I suppose it's about that time for a year-in-review type post where I get all serious about my accomplishments (or lack thereof) over the past twelve months, and my good good intentions to do something more positive in the coming twelve months.
2001 was an interesting year indeed. On the personal side, I was fully employed for about five months (two at the start, three at the end), sort-of working (part time, as an "independent consultant") for about five months (in the middle), punctuated by about two months of no work at all.
On the public side, well, hell, I'm sure you've heard about what happened on September 11 and the ensuing war by now. That pretty much obscures just about anything else that may have happened, although I seem to remember something about the year starting with the Supreme Court picking a new puppet president, but it's all kind of foggy right now.
I was at the chiropractor a couple of days ago (yeah, I threw my back out again) and he asked if I had any resolutions for the new year. I hadn't really thought about it, but off the top of my head I said, "Try to remain employed." It seemed like that would require enough effort - no point in getting it mixed up with a bunch of other stupid resolutions about losing weight, getting rich, or finding the key to inner peace and happiness.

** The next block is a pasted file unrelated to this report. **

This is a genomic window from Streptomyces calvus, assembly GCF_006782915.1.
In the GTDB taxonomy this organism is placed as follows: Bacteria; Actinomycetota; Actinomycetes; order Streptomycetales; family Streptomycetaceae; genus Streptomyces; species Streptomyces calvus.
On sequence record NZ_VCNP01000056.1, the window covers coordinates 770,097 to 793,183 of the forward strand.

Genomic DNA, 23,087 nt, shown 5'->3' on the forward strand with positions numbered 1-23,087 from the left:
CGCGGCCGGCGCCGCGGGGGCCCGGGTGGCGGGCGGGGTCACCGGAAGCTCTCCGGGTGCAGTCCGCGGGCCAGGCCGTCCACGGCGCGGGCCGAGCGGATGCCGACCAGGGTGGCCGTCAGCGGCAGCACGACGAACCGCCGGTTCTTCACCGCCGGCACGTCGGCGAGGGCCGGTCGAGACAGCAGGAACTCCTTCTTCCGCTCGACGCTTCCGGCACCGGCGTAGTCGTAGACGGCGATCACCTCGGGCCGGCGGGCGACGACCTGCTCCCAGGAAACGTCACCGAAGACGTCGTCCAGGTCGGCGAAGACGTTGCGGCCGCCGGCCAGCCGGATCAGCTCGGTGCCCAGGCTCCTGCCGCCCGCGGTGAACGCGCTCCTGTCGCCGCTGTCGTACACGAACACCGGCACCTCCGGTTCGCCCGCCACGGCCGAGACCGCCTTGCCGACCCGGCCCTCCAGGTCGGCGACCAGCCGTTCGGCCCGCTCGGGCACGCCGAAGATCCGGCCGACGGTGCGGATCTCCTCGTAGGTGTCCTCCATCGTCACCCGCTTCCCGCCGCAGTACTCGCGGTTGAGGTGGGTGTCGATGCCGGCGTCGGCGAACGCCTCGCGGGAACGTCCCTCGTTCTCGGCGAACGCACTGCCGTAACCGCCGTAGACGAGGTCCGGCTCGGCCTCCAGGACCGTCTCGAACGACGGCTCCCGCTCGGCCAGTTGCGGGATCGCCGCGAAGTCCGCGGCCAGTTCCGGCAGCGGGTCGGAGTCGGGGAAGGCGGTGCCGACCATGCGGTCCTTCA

The next day I saw an article someplace (I don't recall where, sorry) about how detrimental new year's resolutions really are - far worse than the vices they're designed to rid us of. The reason is simple: holidays are stressful, change is stressful - only a friggin' moron would try to combine the two and expect miracles overnight. Then there were some statistics on kept resolutions and broken ones and, frankly, your resolutions don't stand a fighting chance.
The article was a little nicer about it than that, but the message was the same: making resolutions you know you can't keep is guaranteed to lower your self-esteem when you fail, which you will, which will make it even harder for you to [loose weight, get rich, find the key to inner peace and happiness, etc.] when you do get around to it.
So, no other resolutions for me. Just, "Try to remain employed." "Try" being the key word.
Of course, I have one or two other goals in mind - but I'm not going to make big-deal resolutions out of them, or be foolish enough to announce them publicly here before I'm sure I can pull them off. You'll just have to keep reading my blog through 2002 to find out if I'm successful.